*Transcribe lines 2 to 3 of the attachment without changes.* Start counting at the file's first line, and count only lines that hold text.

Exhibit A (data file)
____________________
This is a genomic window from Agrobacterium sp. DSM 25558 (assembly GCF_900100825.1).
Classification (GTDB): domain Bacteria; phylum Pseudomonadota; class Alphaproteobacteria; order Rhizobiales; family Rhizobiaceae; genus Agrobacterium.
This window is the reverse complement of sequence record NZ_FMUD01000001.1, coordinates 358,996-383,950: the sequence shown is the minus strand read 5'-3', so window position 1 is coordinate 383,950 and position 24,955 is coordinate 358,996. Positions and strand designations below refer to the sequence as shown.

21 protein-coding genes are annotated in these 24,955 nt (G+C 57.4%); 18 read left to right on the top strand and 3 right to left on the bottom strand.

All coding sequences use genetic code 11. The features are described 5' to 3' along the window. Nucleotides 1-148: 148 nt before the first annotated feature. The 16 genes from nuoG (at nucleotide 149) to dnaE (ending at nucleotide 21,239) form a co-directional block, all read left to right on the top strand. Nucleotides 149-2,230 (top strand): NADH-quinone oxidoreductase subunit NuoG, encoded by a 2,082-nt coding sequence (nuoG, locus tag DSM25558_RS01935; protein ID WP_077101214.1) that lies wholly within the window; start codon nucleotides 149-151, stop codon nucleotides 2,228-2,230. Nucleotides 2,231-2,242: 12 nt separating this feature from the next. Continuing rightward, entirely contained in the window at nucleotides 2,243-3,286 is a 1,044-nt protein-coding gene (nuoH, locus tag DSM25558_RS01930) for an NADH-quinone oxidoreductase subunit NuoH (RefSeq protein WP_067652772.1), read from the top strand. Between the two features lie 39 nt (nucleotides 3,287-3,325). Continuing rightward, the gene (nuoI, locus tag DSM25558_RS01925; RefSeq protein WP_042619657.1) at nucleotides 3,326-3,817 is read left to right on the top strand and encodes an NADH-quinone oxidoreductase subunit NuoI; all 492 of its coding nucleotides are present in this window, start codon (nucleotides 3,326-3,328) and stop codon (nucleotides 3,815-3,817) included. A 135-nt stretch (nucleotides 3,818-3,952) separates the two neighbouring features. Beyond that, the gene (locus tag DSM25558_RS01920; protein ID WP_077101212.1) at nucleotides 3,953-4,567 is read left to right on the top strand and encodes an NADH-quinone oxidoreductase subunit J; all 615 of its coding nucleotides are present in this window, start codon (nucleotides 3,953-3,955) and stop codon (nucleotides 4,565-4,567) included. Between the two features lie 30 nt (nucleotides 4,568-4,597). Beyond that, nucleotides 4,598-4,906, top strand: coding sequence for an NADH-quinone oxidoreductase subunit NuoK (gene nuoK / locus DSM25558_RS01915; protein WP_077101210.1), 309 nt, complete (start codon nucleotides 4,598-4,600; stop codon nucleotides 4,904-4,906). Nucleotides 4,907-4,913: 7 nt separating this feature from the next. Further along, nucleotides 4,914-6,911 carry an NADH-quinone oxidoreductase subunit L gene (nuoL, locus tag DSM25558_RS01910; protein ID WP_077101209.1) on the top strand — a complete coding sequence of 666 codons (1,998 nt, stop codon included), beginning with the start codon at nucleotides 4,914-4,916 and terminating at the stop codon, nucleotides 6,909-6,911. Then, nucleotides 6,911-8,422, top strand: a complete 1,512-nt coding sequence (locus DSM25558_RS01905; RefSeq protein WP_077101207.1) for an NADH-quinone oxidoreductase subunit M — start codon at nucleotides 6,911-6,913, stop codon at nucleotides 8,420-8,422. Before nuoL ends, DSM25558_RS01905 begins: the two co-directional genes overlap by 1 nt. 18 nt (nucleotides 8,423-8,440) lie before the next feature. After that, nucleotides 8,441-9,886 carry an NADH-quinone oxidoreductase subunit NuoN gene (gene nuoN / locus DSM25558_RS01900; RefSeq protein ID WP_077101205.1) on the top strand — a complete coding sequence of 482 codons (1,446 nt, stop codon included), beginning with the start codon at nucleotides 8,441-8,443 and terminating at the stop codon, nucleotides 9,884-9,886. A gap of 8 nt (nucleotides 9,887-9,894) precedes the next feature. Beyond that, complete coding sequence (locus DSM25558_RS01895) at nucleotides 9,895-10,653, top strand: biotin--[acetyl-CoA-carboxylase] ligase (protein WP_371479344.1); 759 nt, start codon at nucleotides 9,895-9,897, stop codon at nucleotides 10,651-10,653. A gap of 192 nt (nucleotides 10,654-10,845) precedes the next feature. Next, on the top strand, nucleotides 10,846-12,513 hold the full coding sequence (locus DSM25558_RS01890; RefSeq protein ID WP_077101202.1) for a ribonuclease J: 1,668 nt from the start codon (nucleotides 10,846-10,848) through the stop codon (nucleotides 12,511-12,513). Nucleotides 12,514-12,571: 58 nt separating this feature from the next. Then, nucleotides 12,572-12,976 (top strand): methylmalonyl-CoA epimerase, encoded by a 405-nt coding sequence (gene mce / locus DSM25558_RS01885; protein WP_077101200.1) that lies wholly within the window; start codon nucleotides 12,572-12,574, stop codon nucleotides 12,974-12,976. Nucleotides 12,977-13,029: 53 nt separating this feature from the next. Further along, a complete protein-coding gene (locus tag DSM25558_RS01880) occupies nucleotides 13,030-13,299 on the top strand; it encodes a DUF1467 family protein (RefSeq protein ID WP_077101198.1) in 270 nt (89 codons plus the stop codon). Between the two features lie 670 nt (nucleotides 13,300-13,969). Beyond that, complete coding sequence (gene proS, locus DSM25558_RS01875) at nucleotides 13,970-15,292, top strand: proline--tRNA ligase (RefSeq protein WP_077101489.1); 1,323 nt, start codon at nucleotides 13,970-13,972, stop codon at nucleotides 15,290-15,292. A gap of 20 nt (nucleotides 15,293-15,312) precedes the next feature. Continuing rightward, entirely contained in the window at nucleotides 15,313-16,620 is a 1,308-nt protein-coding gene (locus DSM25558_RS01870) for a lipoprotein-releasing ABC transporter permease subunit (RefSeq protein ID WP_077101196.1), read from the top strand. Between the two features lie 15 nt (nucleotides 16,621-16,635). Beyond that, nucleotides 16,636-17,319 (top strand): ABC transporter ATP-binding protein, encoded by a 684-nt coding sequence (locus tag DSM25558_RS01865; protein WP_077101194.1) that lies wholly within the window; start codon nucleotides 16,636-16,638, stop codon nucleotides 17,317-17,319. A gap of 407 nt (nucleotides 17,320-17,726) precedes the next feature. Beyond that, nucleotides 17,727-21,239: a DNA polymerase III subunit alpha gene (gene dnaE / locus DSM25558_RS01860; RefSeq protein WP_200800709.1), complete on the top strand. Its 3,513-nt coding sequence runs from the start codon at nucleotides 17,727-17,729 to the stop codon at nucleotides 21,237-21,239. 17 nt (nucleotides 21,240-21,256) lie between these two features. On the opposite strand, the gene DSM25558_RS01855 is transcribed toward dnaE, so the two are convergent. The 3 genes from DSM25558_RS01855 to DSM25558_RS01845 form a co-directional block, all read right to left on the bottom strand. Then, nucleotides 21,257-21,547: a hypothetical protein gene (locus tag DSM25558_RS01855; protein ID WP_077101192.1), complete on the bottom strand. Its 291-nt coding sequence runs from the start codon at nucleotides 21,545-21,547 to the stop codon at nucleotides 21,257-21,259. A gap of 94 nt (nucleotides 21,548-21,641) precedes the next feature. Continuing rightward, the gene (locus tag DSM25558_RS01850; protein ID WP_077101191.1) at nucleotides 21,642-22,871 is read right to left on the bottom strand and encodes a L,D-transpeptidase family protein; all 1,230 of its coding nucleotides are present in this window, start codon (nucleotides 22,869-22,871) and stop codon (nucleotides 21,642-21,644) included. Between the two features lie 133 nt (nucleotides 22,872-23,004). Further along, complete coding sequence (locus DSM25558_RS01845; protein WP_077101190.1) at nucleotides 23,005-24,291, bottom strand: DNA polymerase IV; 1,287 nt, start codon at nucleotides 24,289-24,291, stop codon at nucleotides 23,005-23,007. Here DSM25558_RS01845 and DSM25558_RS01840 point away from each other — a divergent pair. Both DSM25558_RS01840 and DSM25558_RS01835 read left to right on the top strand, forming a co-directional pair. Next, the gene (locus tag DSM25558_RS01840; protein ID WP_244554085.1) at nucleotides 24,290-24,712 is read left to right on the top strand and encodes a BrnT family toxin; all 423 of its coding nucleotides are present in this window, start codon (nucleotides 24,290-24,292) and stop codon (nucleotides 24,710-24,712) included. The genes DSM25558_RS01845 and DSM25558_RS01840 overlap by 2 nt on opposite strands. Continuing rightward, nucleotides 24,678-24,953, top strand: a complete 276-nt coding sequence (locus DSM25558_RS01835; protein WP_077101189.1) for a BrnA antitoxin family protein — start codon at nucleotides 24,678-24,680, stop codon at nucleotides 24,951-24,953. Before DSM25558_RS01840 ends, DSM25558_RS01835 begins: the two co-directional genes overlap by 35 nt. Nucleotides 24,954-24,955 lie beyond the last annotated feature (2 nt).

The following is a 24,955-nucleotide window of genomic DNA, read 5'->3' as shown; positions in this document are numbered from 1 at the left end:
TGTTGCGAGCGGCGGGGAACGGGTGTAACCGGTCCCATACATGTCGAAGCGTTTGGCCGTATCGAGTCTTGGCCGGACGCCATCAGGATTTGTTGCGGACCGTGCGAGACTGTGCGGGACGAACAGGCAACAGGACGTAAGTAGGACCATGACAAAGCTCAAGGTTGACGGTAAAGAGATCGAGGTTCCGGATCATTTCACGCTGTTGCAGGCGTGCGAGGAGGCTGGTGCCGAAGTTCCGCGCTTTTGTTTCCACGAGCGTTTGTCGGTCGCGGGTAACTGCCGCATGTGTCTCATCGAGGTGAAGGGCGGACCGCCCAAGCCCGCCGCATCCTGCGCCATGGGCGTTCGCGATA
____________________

Classification (GTDB): domain Bacteria; phylum Pseudomonadota; class Alphaproteobacteria; order Rhizobiales; family Rhizobiaceae; genus Agrobacterium.
This window is the reverse complement of sequence record NZ_FMUD01000001.1, coordinates 358,996-383,950: the sequence shown is the minus strand read 5'-3', so window position 1 is coordinate 383,950 and position 24,955 is coordinate 358,996. Positions and strand designations below refer to the sequence as shown.